A recent report from the John Hopkins Nonprofit Listening Post Project, authored by Lester M. Salamon and Stephanie Lessans Geller, shows that charities are not lobbying as much as they perhaps should: the vast majority of charities spent less than 2 percent of their budgets on either lobbying or advocacy activities. In 2007, the Project sampled 872 nonprofit organizations in the fields of children and family services, elderly housing and services, community and economic development, and the arts.
Why this trend? Most commonly, charities cited a lack of staff time (70 percent), lack of staff skills (45 percent), and a reliance on coalitions (36 percent). Far fewer cited worrying about violating laws (26 percent) or losing public funding (20 percent). However, nearly half of the organizations that engaged in some advocacy but no lobbying worried about violating the law.
The study produced many notable and some expected results. Charities supporting elderly housing services were most likely to engage in advocacy or lobbying (89 percent), whereas museum related charities were least likely to do so (46 percent). Not surprisingly, the larger the organization, the more likely it would engage in lobbying: About 92 percent of the largest charities (those with expenses over $3 million/year) engaged in advocacy or lobbying whereas only 40 percent of the smallest charities (those with expenses less than $500,000/year) were regularly involved in advocacy or lobbying.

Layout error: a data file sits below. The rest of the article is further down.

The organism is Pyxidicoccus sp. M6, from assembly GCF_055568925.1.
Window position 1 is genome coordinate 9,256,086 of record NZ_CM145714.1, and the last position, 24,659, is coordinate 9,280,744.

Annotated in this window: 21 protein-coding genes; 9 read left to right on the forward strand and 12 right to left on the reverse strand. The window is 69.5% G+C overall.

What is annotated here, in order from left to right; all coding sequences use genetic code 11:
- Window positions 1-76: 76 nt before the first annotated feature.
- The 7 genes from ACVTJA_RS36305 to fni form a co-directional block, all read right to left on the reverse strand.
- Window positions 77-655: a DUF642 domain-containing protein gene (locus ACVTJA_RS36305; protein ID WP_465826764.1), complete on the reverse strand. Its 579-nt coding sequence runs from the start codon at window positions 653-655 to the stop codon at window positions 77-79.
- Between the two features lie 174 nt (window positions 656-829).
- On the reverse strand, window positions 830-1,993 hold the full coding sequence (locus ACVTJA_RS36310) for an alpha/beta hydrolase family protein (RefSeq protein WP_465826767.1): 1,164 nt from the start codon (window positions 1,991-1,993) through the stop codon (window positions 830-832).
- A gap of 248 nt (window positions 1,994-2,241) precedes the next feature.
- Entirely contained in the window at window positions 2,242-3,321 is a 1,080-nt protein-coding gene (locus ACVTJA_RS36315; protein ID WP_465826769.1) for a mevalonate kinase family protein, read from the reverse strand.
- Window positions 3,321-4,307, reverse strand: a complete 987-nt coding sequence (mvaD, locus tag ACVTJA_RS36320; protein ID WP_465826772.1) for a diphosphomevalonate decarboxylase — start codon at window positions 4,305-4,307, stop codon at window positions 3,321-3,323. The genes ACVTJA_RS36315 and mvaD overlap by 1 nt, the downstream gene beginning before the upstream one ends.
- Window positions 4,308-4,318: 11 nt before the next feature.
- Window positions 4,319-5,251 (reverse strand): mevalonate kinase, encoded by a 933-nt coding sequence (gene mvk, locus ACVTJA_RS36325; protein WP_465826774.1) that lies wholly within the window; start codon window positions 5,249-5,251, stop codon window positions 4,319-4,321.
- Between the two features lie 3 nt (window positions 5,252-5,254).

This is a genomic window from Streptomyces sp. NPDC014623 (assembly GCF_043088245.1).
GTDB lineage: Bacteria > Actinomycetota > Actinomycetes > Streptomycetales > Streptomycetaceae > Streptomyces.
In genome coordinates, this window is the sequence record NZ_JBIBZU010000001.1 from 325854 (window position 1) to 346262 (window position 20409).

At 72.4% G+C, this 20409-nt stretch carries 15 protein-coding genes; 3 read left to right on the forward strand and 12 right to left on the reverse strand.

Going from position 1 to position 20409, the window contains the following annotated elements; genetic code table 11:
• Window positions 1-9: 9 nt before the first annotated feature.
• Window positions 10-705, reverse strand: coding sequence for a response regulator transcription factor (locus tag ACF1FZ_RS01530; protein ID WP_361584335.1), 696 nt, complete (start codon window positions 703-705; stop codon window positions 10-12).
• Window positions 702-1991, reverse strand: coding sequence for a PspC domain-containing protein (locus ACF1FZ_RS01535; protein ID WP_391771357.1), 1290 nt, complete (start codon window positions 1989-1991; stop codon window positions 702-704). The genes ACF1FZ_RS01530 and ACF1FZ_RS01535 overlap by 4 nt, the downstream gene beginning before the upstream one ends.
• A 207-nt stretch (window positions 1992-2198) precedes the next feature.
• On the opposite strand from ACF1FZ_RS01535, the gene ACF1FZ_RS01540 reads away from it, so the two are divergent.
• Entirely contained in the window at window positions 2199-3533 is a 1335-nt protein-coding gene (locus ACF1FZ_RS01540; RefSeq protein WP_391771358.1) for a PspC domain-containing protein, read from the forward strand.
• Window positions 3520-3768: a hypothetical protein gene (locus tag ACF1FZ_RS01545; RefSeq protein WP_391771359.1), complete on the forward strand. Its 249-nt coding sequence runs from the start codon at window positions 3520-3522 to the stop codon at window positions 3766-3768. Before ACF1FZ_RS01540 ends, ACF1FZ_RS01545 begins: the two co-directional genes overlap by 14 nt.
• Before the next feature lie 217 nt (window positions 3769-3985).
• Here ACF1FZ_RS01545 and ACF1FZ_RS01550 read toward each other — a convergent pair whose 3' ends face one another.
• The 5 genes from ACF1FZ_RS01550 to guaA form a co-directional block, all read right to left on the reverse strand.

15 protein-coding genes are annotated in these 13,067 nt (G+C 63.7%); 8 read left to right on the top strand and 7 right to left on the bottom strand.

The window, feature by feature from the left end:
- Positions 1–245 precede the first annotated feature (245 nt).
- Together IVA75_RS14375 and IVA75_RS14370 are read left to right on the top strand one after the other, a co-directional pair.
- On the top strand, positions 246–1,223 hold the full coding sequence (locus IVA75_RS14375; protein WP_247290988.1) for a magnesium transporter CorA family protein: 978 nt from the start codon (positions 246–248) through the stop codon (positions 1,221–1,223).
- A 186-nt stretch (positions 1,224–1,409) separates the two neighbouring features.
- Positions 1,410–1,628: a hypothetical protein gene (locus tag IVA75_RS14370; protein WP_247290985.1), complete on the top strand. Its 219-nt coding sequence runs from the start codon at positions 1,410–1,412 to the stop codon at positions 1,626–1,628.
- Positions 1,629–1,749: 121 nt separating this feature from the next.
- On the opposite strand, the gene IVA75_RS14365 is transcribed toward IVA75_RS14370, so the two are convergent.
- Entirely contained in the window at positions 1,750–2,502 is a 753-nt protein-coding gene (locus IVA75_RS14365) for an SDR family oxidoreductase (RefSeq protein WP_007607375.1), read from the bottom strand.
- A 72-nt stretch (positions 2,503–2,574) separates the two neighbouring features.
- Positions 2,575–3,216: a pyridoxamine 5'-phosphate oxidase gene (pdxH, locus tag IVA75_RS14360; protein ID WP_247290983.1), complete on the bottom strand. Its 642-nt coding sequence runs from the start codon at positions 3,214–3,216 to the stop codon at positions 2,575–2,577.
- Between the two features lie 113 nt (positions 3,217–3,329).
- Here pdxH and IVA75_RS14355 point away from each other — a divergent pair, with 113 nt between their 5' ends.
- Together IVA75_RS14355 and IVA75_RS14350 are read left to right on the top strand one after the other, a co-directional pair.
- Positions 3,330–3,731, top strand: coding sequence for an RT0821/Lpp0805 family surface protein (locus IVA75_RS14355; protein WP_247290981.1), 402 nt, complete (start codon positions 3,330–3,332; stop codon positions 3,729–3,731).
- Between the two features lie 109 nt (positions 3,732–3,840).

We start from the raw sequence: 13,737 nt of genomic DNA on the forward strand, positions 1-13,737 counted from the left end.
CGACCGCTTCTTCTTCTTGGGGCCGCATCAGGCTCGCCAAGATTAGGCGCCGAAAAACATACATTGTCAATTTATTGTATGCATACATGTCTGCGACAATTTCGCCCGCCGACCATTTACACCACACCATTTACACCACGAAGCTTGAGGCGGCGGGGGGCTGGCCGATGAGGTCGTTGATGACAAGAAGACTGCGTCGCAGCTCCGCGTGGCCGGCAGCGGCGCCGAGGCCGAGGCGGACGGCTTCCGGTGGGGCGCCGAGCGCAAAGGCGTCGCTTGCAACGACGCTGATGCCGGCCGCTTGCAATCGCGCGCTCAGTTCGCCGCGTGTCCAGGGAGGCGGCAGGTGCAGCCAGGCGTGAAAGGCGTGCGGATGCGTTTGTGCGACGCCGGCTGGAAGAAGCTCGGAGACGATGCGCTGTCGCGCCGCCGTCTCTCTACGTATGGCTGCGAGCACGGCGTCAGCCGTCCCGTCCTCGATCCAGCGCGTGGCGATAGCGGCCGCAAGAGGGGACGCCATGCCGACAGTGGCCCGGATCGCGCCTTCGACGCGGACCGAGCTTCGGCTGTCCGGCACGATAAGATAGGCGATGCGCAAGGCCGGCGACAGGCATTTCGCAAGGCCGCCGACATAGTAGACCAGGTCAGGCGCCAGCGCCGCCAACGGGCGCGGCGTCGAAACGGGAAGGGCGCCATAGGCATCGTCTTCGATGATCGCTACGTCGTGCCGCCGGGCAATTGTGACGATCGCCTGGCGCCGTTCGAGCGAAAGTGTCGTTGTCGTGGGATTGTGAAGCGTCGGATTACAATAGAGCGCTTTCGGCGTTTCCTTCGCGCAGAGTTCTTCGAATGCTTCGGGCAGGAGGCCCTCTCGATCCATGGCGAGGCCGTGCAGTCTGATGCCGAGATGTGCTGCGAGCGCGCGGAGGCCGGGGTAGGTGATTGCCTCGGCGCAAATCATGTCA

What is the nature of the charities’ involvement? Though it varies greatly, from visiting government officials to releasing research reports, the most prevalent forms of involvement are less demanding types of advocacy such as letter signing campaigns. Charities were more likely to engage in those forms of advocacy several times per year.
These numbers correspond directly to the annual budget charities allocate to advocacy and lobbying activities. As mentioned above, the vast majority of charities devote less than 2 percent of their budget to advocacy, so it is no surprise that they would engage is the least demanding (and least costly) forms of advocacy. The fact that most charities focus on reaching out to local government officials, as opposed to federal officials, also corresponds to their limited budget. The report showed that most charities left federal lobbying to coalitions.
As to what would increase advocacy or lobbying, the majority of charities cited increased funding for a dedicated policy or advocacy specialist as well as a significant increase in general funding. The report suggests that an important next step is to alert nonprofit boards of directors and the general public of the importance of advocacy and lobbying; that awareness will increase support as well as funding for this vital but lacking role in nonprofit activities.
The Salamon and Geller report can be found on the John Hopkins’ website here.
– Taleen Alexander